Some things that you can do to enhance a child's adjustment are the following
(1) Prior to the separation, it may be helpful for both parents to discuss the impending divorce at a level appropriate for the child;
(2) Be available to answer questions;
(3) Read age appropriate books on divorce with your child;
(4) Reassure the child divorce is not his or her fault;
(5) Let the child know that you will both continue to love him;
(6) Put child's needs first;
(7) Do not argue with other parent in front of child;
(8) Do not expect your child to meet your emotional needs;
(9) Be consistent in your parenting;
(10) Make visitations regular and predictable;
(11) Let the child know that you will tell other important people in case he or she would like to seek support from these people
(12) Do not be openly critical of other parent;
(13) Do not interrogate child about visits with other parent, and most importantly be sensitive to your child's emotional needs.
For further reading, please refer to:
Divorce: Helping your Child Adjust, C.
Given this startling figure, the presumption can be made that many children will experience some effects caused by the life-changing event called divorce.
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Even though this review has shown that children from divorced families are not overwhelming worse off psychologically, anyone who has a conversation with a child or young adult whose parents have divorced will tell you that these young people still seem to experience considerable distress about the breakup of their families and that these feelings linger. Some new work with these children indicates that while children may not be significantly impaired as a result of the divorce, they do carry painful memories. Laumann-Billings and Emery (2000) report that young adults in the early 20s who experienced the divorce of their parents still report pain and distress over their parents’ divorces ten years later. Feelings of loss about the relationship with their fathers was the most common report. Those young people who reported high conflict between their parents were even more likely to have feelings of loss and regret.
There is also some evidence that young adults whose parents divorce feel as if they had little control over their lives following divorce including the transitions between households. Less than 20% of children report that both of their parents talked to them about the impending divorce and only 5% say that their parents tried to explain why the divorce was occurring and were given a chance to ask questions (Dunn et al., 2001). Children report more positive feelings and less painful memories of household transitions when they were given some chance to voice their ideas about visiting or living arrangements (Dunn et al., 2001).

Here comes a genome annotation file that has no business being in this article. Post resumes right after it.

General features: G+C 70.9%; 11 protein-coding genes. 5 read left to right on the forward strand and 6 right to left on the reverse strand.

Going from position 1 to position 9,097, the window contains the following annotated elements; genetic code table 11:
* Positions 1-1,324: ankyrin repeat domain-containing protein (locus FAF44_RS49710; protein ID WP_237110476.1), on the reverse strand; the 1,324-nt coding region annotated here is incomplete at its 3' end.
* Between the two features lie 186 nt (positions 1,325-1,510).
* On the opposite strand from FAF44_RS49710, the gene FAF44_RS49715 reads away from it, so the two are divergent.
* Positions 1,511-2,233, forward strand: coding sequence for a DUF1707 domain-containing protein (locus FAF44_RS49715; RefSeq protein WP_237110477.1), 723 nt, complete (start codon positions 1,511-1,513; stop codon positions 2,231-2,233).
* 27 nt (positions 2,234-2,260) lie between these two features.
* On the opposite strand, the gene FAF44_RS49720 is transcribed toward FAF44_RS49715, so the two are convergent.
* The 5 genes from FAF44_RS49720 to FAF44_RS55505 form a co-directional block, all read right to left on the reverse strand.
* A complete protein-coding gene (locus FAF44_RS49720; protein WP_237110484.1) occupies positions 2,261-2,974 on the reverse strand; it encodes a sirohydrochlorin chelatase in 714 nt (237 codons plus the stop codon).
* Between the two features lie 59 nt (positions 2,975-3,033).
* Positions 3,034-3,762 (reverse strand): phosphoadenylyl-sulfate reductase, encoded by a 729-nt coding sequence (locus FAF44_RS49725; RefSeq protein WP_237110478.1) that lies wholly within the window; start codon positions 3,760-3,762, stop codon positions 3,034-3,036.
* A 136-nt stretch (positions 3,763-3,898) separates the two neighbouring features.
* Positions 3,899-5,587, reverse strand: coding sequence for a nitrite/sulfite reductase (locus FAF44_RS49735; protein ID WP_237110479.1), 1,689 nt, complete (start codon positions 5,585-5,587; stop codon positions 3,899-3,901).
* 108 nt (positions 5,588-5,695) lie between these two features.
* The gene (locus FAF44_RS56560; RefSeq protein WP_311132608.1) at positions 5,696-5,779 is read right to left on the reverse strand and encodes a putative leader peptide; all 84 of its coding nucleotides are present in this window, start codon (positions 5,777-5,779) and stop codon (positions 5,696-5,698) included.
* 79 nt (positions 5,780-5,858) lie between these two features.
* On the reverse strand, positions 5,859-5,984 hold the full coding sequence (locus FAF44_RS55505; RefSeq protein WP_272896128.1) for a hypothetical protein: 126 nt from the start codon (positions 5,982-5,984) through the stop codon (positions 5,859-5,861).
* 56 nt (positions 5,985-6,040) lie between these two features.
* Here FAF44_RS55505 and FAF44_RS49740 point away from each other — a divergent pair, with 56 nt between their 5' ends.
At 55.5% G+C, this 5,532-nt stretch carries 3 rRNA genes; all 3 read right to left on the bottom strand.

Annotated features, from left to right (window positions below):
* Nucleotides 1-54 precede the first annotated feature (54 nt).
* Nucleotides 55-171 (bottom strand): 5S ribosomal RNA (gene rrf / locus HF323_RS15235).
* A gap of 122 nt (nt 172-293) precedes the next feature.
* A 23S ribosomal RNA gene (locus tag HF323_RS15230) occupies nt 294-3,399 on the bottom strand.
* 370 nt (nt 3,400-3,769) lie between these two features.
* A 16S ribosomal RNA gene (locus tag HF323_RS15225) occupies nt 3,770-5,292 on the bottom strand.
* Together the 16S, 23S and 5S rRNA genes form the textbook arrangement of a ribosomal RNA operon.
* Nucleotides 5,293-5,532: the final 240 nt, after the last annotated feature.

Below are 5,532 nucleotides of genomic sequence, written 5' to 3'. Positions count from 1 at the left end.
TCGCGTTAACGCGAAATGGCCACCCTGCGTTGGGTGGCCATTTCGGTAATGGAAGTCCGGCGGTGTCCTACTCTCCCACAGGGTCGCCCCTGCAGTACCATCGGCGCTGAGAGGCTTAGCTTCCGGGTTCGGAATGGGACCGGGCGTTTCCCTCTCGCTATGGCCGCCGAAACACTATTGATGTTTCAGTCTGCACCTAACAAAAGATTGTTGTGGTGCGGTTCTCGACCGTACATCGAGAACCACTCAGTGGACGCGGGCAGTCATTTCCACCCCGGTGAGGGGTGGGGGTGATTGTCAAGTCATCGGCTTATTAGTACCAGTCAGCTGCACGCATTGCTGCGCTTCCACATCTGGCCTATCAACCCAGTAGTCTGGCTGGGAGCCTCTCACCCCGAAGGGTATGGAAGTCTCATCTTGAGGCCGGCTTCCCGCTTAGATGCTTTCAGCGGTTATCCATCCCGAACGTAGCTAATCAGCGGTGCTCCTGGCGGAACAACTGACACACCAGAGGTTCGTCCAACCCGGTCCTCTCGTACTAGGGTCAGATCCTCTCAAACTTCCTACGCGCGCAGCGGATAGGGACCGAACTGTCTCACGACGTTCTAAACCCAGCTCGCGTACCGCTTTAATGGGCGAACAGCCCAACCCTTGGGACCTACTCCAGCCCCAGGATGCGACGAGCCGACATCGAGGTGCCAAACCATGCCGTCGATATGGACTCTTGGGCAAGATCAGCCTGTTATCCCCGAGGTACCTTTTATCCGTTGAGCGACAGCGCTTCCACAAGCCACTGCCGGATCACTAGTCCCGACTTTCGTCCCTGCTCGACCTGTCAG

These continuing painful memories and feelings of helplessness help us to further understand the experience of children following divorce and provides some useful ideas about ways to reduce these painful situations.
The overall results of these studies suggest that while children from divorced families may, on average, experience more major psychological and behavioral problems than children in intact families, there are more similarities than differences. The most important question is not whether children from divorced families are having difficulties, but what particular factors cause these differences. Current evidence suggests that the loss of contact with parents, economic difficulties, stress, parental adjustment and competence, and interparental conflict all contribute at least to some degree to the difficulties of children. Some new findings shift our attention from major problems to milder but important long-term painful memories and feelings of helplessness. These feelings can continue well into young adulthood which reminds us that there are many things we can do to help children. These results provide significant implications to practitioners interested in designing interventions for children and adults in divorcing families.
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Preschooler are likely to become very distressed during visit exchanges.
Although children between the ages of about 6 to 8 continue to have fantasies about reconciling their parents, they are less likely to blame themselves for the divorce.
Read this essay on What Effect Does Divorce Have on Children?
How children are affected by divorce is a question of huge importance to your children and, of course, to you. Sadly, experts sometimes are confused about how divorce affects children, and they can offer parents conflicting advice. That's why I emphasize what research tells us in . I especially focus on what parents can do to promote their children's well-being in the face of the sometimes dramatic changes divorce introduces into children's lives.
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In summary, in thinking about the effects of divorce on children it is important to consider factors that facilitate the child's adjustment or makes them vulnerable to the negative effects of divorce.